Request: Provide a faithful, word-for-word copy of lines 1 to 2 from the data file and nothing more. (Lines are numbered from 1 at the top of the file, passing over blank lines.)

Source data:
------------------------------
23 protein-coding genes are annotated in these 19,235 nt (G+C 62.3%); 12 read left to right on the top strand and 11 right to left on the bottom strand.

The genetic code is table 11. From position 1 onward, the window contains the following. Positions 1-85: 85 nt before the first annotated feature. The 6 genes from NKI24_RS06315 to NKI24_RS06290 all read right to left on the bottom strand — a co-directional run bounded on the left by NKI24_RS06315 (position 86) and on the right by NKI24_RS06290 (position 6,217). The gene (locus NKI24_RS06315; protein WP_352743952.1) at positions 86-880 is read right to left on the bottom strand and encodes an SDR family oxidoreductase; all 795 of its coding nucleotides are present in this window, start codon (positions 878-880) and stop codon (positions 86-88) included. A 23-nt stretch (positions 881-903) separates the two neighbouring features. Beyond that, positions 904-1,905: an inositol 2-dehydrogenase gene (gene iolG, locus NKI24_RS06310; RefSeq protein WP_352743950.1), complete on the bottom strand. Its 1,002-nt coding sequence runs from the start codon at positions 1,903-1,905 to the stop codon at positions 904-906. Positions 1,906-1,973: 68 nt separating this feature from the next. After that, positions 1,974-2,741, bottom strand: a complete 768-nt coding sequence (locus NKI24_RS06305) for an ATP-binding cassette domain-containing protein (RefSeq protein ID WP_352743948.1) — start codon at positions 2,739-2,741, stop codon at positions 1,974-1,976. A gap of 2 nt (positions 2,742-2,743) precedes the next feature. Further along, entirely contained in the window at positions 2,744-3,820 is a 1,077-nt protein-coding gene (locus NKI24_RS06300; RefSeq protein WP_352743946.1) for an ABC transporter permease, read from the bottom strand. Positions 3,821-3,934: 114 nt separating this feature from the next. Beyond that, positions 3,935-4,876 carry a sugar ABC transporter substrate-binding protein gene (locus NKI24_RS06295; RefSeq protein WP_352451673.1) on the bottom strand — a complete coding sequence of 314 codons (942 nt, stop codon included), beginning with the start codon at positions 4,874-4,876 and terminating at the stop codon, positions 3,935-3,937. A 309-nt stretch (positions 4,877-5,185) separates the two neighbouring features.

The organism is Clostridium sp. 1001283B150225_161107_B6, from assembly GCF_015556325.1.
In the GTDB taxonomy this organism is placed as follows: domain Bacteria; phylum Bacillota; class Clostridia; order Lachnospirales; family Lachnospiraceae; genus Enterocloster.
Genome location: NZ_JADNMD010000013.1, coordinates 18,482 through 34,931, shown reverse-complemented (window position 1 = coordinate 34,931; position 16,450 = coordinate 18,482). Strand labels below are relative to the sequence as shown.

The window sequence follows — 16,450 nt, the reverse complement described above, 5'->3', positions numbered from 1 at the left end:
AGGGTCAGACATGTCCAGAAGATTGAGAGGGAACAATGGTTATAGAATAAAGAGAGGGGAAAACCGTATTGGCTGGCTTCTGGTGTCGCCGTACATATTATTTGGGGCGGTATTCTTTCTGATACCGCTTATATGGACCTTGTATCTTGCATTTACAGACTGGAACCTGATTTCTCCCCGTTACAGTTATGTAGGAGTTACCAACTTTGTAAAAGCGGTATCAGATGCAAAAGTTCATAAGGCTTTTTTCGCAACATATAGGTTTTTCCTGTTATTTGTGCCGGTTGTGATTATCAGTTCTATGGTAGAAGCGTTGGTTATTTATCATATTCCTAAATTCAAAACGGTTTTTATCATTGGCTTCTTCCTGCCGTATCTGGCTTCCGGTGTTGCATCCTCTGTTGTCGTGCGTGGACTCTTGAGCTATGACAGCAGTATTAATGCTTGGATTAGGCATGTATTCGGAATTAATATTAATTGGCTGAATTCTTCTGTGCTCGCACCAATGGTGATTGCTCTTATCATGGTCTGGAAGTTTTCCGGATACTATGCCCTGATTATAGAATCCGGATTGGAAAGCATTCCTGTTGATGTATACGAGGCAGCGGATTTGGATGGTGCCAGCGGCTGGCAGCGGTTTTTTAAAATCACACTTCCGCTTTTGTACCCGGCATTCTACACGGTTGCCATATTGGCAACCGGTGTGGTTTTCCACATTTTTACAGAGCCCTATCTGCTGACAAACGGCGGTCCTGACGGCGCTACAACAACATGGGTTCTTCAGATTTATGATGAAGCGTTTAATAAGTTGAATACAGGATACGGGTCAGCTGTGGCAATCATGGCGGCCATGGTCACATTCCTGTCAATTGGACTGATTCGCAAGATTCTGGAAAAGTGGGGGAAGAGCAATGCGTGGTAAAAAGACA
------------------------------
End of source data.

23 protein-coding genes are annotated in these 19,235 nt (G+C 62.3%); 12 read left to right on the top strand and 11 right to left on the bottom strand.

The genetic code is table 11. From position 1 onward, the window contains the following. Positions 1-85: 85 nt before the first annotated feature. The 6 genes from NKI24_RS06315 to NKI24_RS06290 all read right to left on the bottom strand — a co-directional run bounded on the left by NKI24_RS06315 (position 86) and on the right by NKI24_RS06290 (position 6,217). The gene (locus NKI24_RS06315; protein WP_352743952.1) at positions 86-880 is read right to left on the bottom strand and encodes an SDR family oxidoreductase; all 795 of its coding nucleotides are present in this window, start codon (positions 878-880) and stop codon (positions 86-88) included. A 23-nt stretch (positions 881-903) separates the two neighbouring features. Beyond that, positions 904-1,905: an inositol 2-dehydrogenase gene (gene iolG, locus NKI24_RS06310; RefSeq protein WP_352743950.1), complete on the bottom strand. Its 1,002-nt coding sequence runs from the start codon at positions 1,903-1,905 to the stop codon at positions 904-906. Positions 1,906-1,973: 68 nt separating this feature from the next. After that, positions 1,974-2,741, bottom strand: a complete 768-nt coding sequence (locus NKI24_RS06305) for an ATP-binding cassette domain-containing protein (RefSeq protein ID WP_352743948.1) — start codon at positions 2,739-2,741, stop codon at positions 1,974-1,976. A gap of 2 nt (positions 2,742-2,743) precedes the next feature. Further along, entirely contained in the window at positions 2,744-3,820 is a 1,077-nt protein-coding gene (locus NKI24_RS06300; RefSeq protein WP_352743946.1) for an ABC transporter permease, read from the bottom strand. Positions 3,821-3,934: 114 nt separating this feature from the next. Beyond that, positions 3,935-4,876 carry a sugar ABC transporter substrate-binding protein gene (locus NKI24_RS06295; RefSeq protein WP_352451673.1) on the bottom strand — a complete coding sequence of 314 codons (942 nt, stop codon included), beginning with the start codon at positions 4,874-4,876 and terminating at the stop codon, positions 3,935-3,937. A 309-nt stretch (positions 4,877-5,185) separates the two neighbouring features.